The dynamics of elephant populations have been modeled by several investigators. The type of model used and the demographic variables introduced into the models have depended on the aspect being investigated—population growth and regulation, productivity, viability of populations, elephant-vegetation dynamics, impacts of poaching on demography, tusk harvest or tusk inheritance, and so on.
The two major classes of models used in population dynamics are deterministic models and stochastic models. A deterministic model uses fixed values of demographic variables such as birth rates and death rates to track the fate of a population over time. Thus, an average birth rate and death rate may be applied to a population to determine its growth rate. These values could be varied, if needed, in relation to other variables, such as elephant density. A stochastic model, on the other hand, tracks the fate of individuals in the population by taking the birth and death rates to be probabilistic at the individual level. A degree of randomness or chance is introduced, with the result that the fate of a population can only be predicted with a certain probability. When a population is simulated using a computer, the outcomes are different for each run, and typically, an average of several hundred or thousand simulations is taken.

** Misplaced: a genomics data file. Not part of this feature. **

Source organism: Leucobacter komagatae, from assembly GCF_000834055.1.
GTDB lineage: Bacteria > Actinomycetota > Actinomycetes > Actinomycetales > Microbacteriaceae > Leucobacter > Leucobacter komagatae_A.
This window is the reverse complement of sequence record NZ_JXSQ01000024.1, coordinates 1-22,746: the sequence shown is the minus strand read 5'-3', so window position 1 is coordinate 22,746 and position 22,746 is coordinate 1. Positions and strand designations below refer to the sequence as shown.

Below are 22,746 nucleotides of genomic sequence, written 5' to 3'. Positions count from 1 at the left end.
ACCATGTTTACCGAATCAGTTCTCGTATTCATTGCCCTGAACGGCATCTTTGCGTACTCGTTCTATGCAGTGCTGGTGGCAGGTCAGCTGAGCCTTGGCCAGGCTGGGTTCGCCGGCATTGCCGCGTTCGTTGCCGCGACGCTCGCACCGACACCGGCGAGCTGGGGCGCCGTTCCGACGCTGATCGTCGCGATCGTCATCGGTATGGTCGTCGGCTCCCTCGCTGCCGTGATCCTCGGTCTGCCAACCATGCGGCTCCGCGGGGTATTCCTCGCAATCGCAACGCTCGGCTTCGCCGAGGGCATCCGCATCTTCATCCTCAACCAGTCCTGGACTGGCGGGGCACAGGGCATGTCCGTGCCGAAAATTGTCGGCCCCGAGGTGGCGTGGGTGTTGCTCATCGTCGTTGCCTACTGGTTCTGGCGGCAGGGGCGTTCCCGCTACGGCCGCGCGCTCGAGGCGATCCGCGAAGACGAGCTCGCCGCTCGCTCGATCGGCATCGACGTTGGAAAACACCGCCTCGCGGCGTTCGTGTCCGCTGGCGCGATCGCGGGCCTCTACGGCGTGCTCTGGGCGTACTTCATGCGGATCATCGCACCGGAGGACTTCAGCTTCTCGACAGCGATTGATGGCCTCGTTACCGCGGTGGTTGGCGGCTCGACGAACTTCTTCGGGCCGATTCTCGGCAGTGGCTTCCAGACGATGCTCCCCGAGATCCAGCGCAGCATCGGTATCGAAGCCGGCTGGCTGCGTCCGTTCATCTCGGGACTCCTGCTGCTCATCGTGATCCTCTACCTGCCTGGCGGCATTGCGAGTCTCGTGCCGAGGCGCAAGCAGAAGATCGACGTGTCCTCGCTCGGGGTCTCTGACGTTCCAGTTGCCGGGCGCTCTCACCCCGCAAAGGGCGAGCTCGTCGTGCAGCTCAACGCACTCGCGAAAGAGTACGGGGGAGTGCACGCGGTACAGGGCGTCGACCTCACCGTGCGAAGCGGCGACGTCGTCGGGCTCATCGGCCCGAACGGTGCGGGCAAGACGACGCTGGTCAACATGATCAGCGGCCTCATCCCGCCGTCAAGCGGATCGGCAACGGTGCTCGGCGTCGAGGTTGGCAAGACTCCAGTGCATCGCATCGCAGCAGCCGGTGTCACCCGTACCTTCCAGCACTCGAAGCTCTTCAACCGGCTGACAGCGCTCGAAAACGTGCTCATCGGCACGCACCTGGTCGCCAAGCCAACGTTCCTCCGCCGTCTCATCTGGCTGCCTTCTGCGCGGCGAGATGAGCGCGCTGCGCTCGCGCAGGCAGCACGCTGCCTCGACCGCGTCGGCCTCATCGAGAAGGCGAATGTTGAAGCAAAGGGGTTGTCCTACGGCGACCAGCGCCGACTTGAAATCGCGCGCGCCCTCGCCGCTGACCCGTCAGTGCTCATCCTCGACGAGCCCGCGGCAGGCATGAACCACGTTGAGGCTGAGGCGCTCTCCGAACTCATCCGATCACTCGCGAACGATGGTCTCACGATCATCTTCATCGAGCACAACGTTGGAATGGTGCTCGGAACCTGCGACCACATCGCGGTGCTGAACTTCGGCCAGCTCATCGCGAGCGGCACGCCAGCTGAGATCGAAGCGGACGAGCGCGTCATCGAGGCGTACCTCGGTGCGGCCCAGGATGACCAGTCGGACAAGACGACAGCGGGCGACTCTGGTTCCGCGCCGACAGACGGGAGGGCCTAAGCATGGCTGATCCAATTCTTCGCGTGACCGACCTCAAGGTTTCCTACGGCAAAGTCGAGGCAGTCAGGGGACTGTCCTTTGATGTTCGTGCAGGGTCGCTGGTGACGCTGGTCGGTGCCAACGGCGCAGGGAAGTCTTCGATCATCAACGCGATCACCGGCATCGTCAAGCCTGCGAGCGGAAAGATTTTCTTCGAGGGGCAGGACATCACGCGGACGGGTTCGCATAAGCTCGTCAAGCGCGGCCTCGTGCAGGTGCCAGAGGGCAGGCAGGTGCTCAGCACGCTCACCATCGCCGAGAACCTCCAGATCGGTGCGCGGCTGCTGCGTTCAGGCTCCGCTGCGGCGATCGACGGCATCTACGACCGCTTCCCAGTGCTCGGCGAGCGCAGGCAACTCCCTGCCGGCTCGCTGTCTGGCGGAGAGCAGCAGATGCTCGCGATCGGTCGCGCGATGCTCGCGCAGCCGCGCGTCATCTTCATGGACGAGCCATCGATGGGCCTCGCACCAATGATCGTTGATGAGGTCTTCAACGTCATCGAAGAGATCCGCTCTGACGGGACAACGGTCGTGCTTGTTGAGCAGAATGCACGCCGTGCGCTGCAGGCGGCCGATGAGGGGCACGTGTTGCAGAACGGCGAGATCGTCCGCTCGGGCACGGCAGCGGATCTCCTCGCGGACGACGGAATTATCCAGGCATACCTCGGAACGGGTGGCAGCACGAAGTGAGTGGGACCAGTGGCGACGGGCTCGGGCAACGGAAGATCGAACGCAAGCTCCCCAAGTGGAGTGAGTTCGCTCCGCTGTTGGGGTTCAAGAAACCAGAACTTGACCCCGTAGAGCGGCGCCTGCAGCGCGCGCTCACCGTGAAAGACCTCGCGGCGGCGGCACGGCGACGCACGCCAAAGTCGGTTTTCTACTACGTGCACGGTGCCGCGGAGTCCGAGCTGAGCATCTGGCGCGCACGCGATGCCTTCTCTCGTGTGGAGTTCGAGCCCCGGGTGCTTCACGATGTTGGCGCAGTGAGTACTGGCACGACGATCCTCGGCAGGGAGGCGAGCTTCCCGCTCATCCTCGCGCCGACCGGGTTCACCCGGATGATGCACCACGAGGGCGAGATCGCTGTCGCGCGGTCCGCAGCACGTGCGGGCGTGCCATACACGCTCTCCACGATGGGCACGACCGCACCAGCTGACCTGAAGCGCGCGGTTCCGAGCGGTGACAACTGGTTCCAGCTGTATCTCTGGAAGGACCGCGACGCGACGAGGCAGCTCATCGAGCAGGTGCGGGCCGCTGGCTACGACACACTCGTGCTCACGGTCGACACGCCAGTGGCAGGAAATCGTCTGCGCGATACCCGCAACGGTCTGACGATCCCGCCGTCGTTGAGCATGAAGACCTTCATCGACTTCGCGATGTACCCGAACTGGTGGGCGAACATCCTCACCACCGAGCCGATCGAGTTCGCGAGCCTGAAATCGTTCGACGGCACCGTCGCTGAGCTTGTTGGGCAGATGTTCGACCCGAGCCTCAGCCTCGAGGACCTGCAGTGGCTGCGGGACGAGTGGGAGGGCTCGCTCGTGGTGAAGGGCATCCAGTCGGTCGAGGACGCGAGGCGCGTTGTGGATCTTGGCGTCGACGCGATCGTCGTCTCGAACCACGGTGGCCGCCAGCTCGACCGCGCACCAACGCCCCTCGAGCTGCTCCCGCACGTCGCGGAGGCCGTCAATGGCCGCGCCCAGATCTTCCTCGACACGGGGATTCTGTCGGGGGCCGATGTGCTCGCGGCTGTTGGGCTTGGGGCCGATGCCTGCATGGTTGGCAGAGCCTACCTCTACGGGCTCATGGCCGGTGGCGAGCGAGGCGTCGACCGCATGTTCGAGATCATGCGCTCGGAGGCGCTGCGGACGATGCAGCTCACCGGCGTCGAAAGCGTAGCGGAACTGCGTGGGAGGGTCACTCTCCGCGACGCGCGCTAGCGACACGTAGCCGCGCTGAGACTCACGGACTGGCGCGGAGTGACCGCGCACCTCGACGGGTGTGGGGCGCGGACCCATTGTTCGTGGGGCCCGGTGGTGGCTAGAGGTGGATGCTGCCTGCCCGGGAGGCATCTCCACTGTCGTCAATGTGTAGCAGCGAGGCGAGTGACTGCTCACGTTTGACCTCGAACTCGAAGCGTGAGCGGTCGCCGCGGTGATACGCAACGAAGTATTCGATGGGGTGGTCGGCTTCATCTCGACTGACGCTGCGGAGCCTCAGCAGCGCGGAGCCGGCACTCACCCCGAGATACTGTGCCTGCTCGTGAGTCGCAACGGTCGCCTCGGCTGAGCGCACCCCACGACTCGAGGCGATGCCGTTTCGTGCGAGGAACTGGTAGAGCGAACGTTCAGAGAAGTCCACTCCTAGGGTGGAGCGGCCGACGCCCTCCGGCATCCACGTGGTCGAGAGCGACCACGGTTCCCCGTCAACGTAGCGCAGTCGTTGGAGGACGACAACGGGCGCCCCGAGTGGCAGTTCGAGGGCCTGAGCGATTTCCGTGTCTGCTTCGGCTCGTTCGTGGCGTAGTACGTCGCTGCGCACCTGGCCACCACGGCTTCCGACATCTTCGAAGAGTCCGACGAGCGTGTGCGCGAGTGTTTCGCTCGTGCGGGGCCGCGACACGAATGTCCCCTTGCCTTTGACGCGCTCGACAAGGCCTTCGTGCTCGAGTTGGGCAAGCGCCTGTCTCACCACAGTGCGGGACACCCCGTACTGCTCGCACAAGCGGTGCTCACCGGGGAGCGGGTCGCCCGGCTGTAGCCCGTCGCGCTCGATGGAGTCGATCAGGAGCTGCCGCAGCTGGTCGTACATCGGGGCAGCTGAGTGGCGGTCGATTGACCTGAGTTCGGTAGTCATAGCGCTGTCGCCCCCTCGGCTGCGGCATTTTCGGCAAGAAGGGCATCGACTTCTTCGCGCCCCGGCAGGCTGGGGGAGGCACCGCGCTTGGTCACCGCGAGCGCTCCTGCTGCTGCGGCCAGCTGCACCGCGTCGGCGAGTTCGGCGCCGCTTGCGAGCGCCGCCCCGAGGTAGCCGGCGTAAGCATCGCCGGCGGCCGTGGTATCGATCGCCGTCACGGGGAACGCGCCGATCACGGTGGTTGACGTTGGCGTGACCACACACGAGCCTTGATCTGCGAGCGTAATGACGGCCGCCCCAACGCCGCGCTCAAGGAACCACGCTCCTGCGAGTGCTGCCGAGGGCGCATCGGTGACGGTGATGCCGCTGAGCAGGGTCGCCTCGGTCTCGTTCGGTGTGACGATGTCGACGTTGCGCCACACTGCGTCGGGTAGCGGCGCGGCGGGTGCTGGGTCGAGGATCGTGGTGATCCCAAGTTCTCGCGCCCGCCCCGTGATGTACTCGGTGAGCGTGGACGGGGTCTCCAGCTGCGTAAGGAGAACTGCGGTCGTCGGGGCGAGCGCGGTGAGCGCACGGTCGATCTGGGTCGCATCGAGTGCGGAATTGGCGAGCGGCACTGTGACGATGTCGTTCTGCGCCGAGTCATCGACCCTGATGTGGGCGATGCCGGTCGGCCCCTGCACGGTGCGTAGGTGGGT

Results from deterministic and stochastic models are also different. It can be shown mathematically that population growth rates derived from a stochastic model are lower than those from a deterministic model. Actually, for a large population the differences are negligible but for smaller populations these are significant. Thus, a deterministic model of population dynamics provides, for practical purposes, an adequate representation of average trends in large populations.
These models are, however, grossly inadequate for application to small populations, for which a stochastic model is more realistic and appropriate. A deterministic model may indicate, for instance, a positive population growth rate for a small population, but a stochastic model may indicate a negative growth rate and high probability of extinction within a given period.
Stochastic models are mathematically complex, and analytical solutions are beyond the reach of most biologists (and many mathematicians). It is, however, much easier to use computer simulations to provide solutions with stochastic models. Concurrent with the spread of personal computers, there has naturally been an explosion in the use of stochastic simulation models in ecology. I first describe the application of deterministic models in elephant population dynamics before considering the more recent use of stochastic models for elephants.
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